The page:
Tag Archives: Oklahoma

Migration South Day 10-12 – Great Salt Plains State Park, Oklahoma


The short trip between the Wellington KOA and the Great Salt Plains State Park turned out to be a treat. The weather was lovely and warm. The scenery was lovely and we got a little whimsy for joy from a farmer. Have I mentioned I love the open plains? It was as wide and as open as could be. We pulled into the State Park and were delighted to have the entire campground to ourselves. The first day was warm and sunny and we liked it so much we mused about staying for a month. The next day it got cold and windy and we took a long walk but it was not warm enough for it to be pleasant.

The view was beyond spectacular. Directly across from us was a neat red cliff, reminders of Utah. There was a big dam with three tiers of spillways so we got to listen to the sound of a waterfall all night. I liked the “waterfall” while Dick was most interested in the diatom scum in the pool.

Having a whole campground to ourselves was really nice. Misty kind of accidentally on purpose got away from us and went for a nice long run. Fortunately all that recall training worked and she came right away when called. The river had pelicans in it and Misty alerted us every time they came near. She also let us know when horsemen went by which they did frequently.

Friday night the thunderstorms rolled by as forecast but, as forecast, nothing severe came near us. We got some rain and we heard some rumbles but we didn’t have to run to the shelter/bathroom. The next day we had planned to leave but the wind was ferocious. We decided to unhitch and go for a drive since it was too windy to travel with the trailer. First we paid for another night at the park.

The trip we took was out to the selenite crystal digging spot. During the summer you can walk out to that salt flat and dig up lovely selenite crystals. The place is closed in winter to protect the migrating birds. We could only look from the gate. We have some crystals so we didn’t feel a need to dig anyway. The wind was incredible, huge dust devils over the dirt fields. There were pump jacks everywhere. We stopped into a local grocery store in Cherokee Oklahoma. That was fun because we got to see different brands of foods and other neat stuff. I found some really lovely pottery with a south west theme and almost bought it, until I flipped it over. Made in China. Well it looked authentic.

Finally Sunday morning the sky was clear, the wind was low and the forecast was for snow. It was time to move south. And so we headed south to the Fort Cobb State park in south western Oklahoma.


Eighth Stop: Cherokee Landing State Park Oklahoma


We left Cedar Lake with some regret and a certain wish that we could have stayed longer and that we will try to get back. Our next destination was Cherokee Landing State Park. The trip was more harrowing up the steep hill, down the steep hill to a river bottom, up the steep hill, down the steep hill, with the tranny complaining as we went. Stereotypically, Oklahoma is supposed to be flat prairie but in the east a few of those roads could match the worst driving in Arkansas. The cat was once again riding in his carrier in the bathtub and I left him very unhappy with me.

After Cedar Lake, this park was a let down although it is a rather nice park. The park is open year round but it is also far enough north that there aren’t a lot of visitors in March. Being accustomed to remote self serve campsites, we weren’t particularly put off to arrive and find the office closed. However it was kind of a shock to see absolutely nothing, and I mean nothing, in the way of instructions or anything else at the gate. There was no map, no list of reserved sites versus open sites, no campground host, not even road signage. We drove in and looked around and eventually found one of the four sites the state park brochure said the park had that were full service. Hubby dearest had to get out of the truck and walk to check for a sewer connection. It was time to do laundry again.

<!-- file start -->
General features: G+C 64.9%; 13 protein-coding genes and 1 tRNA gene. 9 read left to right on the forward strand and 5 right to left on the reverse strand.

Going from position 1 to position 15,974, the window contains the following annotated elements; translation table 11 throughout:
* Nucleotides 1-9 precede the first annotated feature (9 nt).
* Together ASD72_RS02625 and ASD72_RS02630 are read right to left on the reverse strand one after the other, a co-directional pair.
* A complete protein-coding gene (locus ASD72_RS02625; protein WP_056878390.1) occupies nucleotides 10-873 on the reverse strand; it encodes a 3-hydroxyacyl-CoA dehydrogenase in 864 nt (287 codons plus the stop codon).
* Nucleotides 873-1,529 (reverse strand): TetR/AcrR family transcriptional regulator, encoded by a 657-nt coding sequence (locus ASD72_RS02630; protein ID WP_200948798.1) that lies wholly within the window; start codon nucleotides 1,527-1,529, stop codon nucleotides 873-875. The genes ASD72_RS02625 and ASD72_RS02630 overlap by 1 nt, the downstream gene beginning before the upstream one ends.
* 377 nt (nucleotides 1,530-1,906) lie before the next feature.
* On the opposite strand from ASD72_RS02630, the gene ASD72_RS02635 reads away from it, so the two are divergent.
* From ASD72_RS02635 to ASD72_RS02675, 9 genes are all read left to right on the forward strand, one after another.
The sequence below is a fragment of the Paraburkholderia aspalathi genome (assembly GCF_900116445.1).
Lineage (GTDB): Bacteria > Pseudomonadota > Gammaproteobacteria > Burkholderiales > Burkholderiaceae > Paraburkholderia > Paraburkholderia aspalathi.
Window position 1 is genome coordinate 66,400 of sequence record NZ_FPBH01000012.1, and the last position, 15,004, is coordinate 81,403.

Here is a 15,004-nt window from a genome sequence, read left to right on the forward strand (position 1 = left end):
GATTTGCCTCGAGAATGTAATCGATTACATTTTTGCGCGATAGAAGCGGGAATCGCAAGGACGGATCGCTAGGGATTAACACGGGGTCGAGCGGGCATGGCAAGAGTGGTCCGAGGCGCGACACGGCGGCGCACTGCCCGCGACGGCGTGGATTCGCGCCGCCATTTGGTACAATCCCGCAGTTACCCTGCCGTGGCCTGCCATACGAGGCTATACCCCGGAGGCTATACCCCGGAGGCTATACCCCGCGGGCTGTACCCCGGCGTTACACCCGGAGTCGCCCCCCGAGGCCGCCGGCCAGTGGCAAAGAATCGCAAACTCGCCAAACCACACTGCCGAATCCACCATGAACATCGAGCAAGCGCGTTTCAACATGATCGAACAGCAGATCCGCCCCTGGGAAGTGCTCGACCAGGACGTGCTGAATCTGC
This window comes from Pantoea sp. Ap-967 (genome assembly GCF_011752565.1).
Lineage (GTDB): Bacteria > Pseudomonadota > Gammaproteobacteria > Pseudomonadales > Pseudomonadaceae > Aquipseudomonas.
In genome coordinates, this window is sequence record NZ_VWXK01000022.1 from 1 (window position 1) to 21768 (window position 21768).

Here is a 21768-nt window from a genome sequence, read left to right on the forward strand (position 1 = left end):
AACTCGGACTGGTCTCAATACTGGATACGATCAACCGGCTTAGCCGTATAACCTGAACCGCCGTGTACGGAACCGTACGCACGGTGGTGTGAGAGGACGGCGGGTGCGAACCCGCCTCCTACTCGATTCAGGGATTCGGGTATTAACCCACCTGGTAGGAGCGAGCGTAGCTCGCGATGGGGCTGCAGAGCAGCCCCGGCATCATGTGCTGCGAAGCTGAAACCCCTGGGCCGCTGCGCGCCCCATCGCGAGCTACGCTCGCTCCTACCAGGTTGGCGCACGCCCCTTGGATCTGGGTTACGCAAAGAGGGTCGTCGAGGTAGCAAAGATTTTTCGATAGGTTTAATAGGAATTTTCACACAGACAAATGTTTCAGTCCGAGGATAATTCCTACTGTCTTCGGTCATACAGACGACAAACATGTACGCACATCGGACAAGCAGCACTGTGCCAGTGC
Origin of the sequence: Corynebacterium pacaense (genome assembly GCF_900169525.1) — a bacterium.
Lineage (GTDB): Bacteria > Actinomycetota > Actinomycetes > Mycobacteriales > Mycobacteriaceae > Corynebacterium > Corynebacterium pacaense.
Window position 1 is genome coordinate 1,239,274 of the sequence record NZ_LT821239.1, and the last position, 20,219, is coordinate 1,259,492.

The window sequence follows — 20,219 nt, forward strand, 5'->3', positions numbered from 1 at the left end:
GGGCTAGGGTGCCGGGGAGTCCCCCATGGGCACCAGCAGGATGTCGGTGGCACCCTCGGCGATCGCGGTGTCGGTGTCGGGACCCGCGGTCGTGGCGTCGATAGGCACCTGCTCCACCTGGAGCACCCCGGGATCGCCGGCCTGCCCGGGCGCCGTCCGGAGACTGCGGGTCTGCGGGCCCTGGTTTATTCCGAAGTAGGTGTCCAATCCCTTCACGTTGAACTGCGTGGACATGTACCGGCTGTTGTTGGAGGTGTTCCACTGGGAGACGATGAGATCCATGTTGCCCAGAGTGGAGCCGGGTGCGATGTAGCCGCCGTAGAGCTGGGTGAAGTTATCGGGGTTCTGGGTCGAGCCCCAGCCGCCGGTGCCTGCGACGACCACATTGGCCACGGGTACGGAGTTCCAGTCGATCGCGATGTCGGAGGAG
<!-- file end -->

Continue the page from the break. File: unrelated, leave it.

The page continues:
As evening settled so did a pall of thick smoke. A large wildfire was burning the south east. We closed up and did our usual trick to avoid having smoke trigger one of my asthma attacks. We left a pot of water on a slow boil and the dehumidifier and air conditioner going. The water surrounds smoke particle preferentially in condensing and they get removed with the waste water produced by the air conditioner and dehumidifier. By morning the wind had shifted and the air was clear.

About 3:00pm a ranger came around and collected the $28 fee and then he gave us back $4 for being seniors. He was very friendly and helpful and told us about the nearby Cherokee Heritage Center. Our rationale for wanting to see the heritage centre was twofold. First, we knew almost nothing about the Cherokee and we thought it would be good to educate ourselves. Second, during this trip we kept encountering historical markers or commentary about the “Trail of Tears”. According to the movie Hilary’s America by Dinesh D’Sousa, the Trail of Tears was the product of a Democratic President stealing Cherokee land to buy white voters over the protests of Republicans like Davie Crockett. We decided we wanted to hear another perspective for balance. The nice ranger gave us good directions and tips on parking and such. We paid for two nights. The forecast was for storms in a couple of days so our plan was to be further north before any storms fired up.

Our visit to the Cherokee Heritage Center (my spell checker is having hissy fits here because Canadians spell it Centre) was a fascinating look into a parallel culture and we learned a lot. The walk through the preEuropean village, complete with actors doing early activities like flint arrow making and pottery, was fascinating. What I especially liked was there was no “noble savage” nonsense. Our guide talked about what was good about preEuropean life and what was bad. For example, he explained how the central fire pit in the house meant the house was always fun of smoke and this resulted in a reduced lifespan from lung disease. It seemed to be a fair and balanced kind of presentation, mostly interesting.